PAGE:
“We will need to delay the work of the commission until the crisis has abated to ensure that it does not interfere with the agencies that are leading the response,” Schiff explained in an email. “But that should not prevent us from beginning to identify where we got it wrong and how we can be prepared for the next pandemic.”
A review of the Trump administration’s performance would find many negatives but also some pluses. President Trump’s public statements appeared to minimize the virus and its impact until recently. But the National Security Council staff, led by deputy Matthew Pottinger, a Chinese-speaking former Wall Street Journal correspondent in Beijing, was aggressive. The first interagency meeting on the Wuhan outbreak took place Jan. 14, and the first NSC deputies committee meeting on Jan. 27, according to a senior administration official.
What accounts for the failure to translate this concern into action? One explosive issue in any inquiry would be whether Trump discounted intelligence warnings because of concerns about the impact of the virus on his reelection campaign. Indeed, the question implicates a broader set of concerns among Schiff and other critics about what they see as the politicization of intelligence, in particular Trump’s firing in February of Joseph Maguire and Andrew P. Hallman, the acting director of national intelligence and his deputy, respectively, and then the replacement of the top two officials at the National Counterterrorism Center (NCTC).
Career officials fear that Richard Grenell, the acting DNI, is trying to shape intelligence that might challenge or embarrass Trump. “Grenell is a professional press spokesman,” said one senior retired intelligence officer, referring to Grenell’s stint as U.S. press spokesman at the United Nations during the George W. Bush administration. “Over the next six months, Trump wants someone [as DNI] who has his back.”
On March 19, just after the NCTC shake-up, Grenell received a previously undisclosed cautionary letter from Sens. Richard Burr (R-N.C.) and Mark R. Warner (D-Va.), the chairman and ranking minority member, respectively, of the Senate Intelligence Committee.
The letter, as described by a Senate source, urged Grenell to consult with the committee before making further changes in the DNI’s office; to keep Congress fully informed about intelligence activities, as required by law; and to refrain from further personnel changes until Trump’s nominee for a permanent DNI had been confirmed or rejected by the Senate. Grenell responded briefly, the Senate source said.
Schiff said in the interview he was “concerned” that the next casualty might be Shelby Pierson, who was picked by then-DNI Daniel Coats in 2019 to direct election security efforts. Senate Intelligence Committee members have had similar worries. Pierson became a potential target after she briefed the House Intelligence Committee in February about Russia’s possible preference for Trump in the 2020 election. According to The Post, Trump was so riled when told about the briefing to Schiff’s committee that he fired Pierson’s bosses, Maguire and Hallman.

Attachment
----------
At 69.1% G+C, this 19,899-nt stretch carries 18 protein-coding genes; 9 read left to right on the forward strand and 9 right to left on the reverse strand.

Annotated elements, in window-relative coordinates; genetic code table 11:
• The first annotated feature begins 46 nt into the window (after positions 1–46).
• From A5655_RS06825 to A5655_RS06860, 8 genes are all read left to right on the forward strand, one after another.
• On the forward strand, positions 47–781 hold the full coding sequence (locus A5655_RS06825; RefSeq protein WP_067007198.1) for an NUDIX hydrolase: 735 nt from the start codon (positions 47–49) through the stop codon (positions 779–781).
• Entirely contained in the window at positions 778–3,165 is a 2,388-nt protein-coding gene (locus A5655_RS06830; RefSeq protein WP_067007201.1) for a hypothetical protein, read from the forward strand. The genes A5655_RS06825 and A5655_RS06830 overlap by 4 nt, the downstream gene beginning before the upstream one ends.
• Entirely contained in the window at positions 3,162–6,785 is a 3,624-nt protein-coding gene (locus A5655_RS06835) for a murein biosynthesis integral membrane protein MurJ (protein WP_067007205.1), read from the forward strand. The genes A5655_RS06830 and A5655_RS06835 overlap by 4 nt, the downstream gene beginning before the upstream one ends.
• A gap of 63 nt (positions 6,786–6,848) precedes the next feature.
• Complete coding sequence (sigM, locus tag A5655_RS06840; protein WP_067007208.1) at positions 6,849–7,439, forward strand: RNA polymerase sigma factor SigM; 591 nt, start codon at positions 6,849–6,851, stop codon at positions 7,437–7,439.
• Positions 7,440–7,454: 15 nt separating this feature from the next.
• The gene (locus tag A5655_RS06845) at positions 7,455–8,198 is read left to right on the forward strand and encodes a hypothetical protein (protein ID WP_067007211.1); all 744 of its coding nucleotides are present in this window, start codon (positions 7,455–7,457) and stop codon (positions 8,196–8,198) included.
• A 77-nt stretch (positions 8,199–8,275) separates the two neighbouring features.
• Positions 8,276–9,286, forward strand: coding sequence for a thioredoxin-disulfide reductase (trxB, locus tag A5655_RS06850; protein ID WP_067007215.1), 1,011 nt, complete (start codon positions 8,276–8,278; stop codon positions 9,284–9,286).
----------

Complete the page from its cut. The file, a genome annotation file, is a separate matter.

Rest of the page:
But Pierson’s position appears to be secure, for now. Maura Beard, a spokeswoman for the Office of the Director of National Intelligence, said Tuesday: “At no point has Acting DNI Grenell asked Shelby Pierson to leave her position. . . . She remains actively engaged in ODNI’s work to support FBI and [Department of Homeland Security] in securing our nation’s elections.”
Schiff fears that, as intelligence is politicized, career officers are becoming gun-shy. “I don’t think that there’s any question it’s affecting the work product of the intelligence community,” he told me. There’s less reporting to Congress, with fewer details, on issues that might embarrass Trump, such as election security, Schiff noted.
The coronavirus pandemic has some eerie similarities to 9/11. Trump certainly didn’t cause the virus, any more than President George W. Bush plotted Osama bin Laden’s attacks on Sept. 11, 2001. And Trump’s NSC laudably tried to ring the alarm. But did the White House “connect the dots” and take action that could have reduced the coronavirus damage?
The last thing America needs right now is more partisan squabbling. But when we’re back on our feet, the country needs to know what went wrong. The challenge, now as in 2001, is to prevent the next attack.